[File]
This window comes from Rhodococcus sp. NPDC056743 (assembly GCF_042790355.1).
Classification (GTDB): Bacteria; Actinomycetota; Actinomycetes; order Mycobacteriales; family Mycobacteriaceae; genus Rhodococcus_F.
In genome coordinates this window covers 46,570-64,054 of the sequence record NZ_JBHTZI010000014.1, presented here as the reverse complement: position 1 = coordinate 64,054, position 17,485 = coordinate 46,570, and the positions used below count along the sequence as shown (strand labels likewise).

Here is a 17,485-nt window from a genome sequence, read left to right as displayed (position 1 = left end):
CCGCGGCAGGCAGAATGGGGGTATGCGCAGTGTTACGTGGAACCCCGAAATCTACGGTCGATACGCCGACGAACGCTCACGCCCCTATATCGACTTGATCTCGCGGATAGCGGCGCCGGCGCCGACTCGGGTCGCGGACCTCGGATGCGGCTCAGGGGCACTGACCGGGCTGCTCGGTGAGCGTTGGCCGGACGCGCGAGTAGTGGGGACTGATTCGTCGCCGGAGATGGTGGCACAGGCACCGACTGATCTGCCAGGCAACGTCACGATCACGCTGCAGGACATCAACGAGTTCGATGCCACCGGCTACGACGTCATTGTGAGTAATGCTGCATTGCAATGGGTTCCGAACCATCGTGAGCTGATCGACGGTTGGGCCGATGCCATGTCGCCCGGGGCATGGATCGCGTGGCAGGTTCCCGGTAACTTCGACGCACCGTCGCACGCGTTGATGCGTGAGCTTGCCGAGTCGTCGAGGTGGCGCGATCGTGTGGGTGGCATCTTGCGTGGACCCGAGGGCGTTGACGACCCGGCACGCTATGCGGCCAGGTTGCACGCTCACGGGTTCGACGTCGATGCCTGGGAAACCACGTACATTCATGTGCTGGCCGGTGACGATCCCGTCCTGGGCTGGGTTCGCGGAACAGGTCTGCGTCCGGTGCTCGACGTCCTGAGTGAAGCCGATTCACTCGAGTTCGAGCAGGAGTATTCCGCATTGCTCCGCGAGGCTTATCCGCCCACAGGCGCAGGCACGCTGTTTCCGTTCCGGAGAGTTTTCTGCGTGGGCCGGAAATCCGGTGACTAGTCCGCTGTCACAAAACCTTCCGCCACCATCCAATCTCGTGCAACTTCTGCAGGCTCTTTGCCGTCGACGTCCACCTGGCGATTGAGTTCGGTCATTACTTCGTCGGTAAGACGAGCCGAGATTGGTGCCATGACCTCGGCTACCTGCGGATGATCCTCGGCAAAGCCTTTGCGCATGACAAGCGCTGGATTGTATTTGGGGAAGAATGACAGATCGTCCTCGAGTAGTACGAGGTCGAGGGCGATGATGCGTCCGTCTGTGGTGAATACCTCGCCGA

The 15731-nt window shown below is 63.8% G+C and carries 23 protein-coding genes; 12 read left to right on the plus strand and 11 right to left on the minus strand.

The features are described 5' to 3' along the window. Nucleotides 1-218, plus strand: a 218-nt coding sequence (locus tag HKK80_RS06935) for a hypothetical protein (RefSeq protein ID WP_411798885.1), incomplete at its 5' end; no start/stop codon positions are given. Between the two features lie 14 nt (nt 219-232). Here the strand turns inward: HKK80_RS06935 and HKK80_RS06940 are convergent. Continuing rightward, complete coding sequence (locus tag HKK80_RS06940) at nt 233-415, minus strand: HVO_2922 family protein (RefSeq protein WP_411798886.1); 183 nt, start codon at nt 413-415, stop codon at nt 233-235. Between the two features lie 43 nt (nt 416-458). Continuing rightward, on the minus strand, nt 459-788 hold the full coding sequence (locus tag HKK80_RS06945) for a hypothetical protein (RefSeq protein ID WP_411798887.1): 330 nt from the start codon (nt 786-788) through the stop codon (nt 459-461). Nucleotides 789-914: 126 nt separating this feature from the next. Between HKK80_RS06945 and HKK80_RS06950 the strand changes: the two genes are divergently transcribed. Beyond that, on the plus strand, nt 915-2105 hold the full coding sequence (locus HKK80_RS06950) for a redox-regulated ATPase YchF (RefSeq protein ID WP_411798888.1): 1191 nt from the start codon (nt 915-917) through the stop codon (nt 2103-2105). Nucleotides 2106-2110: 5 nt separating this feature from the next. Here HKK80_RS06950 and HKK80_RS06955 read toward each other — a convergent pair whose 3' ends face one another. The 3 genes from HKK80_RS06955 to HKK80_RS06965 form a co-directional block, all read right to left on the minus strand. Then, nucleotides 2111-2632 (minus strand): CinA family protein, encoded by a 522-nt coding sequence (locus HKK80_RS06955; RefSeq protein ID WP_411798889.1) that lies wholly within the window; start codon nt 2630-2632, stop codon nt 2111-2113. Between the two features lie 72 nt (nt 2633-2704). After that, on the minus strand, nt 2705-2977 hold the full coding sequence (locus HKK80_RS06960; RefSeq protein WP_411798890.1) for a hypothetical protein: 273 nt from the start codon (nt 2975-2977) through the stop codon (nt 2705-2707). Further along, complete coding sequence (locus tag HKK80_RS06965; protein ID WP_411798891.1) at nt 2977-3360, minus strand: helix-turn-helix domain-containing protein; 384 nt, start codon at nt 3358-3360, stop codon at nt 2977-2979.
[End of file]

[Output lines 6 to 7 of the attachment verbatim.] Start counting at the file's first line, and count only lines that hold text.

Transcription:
The 15731-nt window shown below is 63.8% G+C and carries 23 protein-coding genes; 12 read left to right on the plus strand and 11 right to left on the minus strand.

The features are described 5' to 3' along the window. Nucleotides 1-218, plus strand: a 218-nt coding sequence (locus tag HKK80_RS06935) for a hypothetical protein (RefSeq protein ID WP_411798885.1), incomplete at its 5' end; no start/stop codon positions are given. Between the two features lie 14 nt (nt 219-232). Here the strand turns inward: HKK80_RS06935 and HKK80_RS06940 are convergent. Continuing rightward, complete coding sequence (locus tag HKK80_RS06940) at nt 233-415, minus strand: HVO_2922 family protein (RefSeq protein WP_411798886.1); 183 nt, start codon at nt 413-415, stop codon at nt 233-235. Between the two features lie 43 nt (nt 416-458). Continuing rightward, on the minus strand, nt 459-788 hold the full coding sequence (locus tag HKK80_RS06945) for a hypothetical protein (RefSeq protein ID WP_411798887.1): 330 nt from the start codon (nt 786-788) through the stop codon (nt 459-461). Nucleotides 789-914: 126 nt separating this feature from the next. Between HKK80_RS06945 and HKK80_RS06950 the strand changes: the two genes are divergently transcribed. Beyond that, on the plus strand, nt 915-2105 hold the full coding sequence (locus HKK80_RS06950) for a redox-regulated ATPase YchF (RefSeq protein ID WP_411798888.1): 1191 nt from the start codon (nt 915-917) through the stop codon (nt 2103-2105). Nucleotides 2106-2110: 5 nt separating this feature from the next. Here HKK80_RS06950 and HKK80_RS06955 read toward each other — a convergent pair whose 3' ends face one another. The 3 genes from HKK80_RS06955 to HKK80_RS06965 form a co-directional block, all read right to left on the minus strand. Then, nucleotides 2111-2632 (minus strand): CinA family protein, encoded by a 522-nt coding sequence (locus HKK80_RS06955; RefSeq protein ID WP_411798889.1) that lies wholly within the window; start codon nt 2630-2632, stop codon nt 2111-2113. Between the two features lie 72 nt (nt 2633-2704). After that, on the minus strand, nt 2705-2977 hold the full coding sequence (locus HKK80_RS06960; RefSeq protein WP_411798890.1) for a hypothetical protein: 273 nt from the start codon (nt 2975-2977) through the stop codon (nt 2705-2707). Further along, complete coding sequence (locus tag HKK80_RS06965; protein ID WP_411798891.1) at nt 2977-3360, minus strand: helix-turn-helix domain-containing protein; 384 nt, start codon at nt 3358-3360, stop codon at nt 2977-2979.